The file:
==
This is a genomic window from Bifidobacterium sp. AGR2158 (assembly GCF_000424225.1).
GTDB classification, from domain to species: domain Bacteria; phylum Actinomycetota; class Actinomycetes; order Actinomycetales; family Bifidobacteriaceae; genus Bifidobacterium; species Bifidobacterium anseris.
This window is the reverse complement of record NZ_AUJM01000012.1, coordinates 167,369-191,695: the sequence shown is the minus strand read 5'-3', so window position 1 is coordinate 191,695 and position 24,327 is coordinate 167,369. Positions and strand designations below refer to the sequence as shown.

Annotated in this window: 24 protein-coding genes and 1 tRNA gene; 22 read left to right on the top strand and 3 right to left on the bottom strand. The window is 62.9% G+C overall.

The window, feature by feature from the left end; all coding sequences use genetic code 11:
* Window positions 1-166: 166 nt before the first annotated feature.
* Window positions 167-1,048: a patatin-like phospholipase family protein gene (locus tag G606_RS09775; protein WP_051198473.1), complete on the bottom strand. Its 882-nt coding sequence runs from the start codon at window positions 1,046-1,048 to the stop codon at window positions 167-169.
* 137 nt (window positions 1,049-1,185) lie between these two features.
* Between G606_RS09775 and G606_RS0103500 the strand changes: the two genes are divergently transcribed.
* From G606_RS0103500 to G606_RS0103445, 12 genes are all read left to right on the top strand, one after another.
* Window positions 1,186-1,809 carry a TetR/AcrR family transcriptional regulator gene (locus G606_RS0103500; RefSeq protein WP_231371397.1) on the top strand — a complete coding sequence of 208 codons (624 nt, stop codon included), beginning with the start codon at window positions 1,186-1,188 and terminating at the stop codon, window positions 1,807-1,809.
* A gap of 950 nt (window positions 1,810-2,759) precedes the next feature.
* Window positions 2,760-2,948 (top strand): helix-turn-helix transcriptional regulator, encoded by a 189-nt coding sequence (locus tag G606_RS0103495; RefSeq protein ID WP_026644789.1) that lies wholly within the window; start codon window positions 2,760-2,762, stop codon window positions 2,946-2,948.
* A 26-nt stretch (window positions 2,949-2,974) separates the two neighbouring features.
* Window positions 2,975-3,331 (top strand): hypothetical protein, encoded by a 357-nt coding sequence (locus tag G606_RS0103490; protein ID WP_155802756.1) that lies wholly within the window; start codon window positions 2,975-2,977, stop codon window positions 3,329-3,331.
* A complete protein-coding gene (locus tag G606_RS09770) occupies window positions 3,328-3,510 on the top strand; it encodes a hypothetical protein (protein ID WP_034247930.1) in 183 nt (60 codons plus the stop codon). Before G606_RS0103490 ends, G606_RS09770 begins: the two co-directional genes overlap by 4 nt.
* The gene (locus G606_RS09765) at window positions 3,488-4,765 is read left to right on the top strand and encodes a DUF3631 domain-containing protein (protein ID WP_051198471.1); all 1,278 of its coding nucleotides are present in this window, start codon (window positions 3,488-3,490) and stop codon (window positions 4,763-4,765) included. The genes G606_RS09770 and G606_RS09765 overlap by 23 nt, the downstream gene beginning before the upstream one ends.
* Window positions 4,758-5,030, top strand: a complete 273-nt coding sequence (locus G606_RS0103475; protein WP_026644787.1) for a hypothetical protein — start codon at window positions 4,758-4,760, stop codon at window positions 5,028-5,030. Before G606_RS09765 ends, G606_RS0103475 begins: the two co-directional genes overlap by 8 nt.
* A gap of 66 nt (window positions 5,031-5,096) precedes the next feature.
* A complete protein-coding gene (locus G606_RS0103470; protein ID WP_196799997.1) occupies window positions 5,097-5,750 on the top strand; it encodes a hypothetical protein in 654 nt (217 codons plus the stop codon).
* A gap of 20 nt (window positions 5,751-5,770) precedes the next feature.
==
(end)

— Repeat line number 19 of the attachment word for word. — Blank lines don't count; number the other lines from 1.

* A gap of 66 nt (window positions 5,031-5,096) precedes the next feature.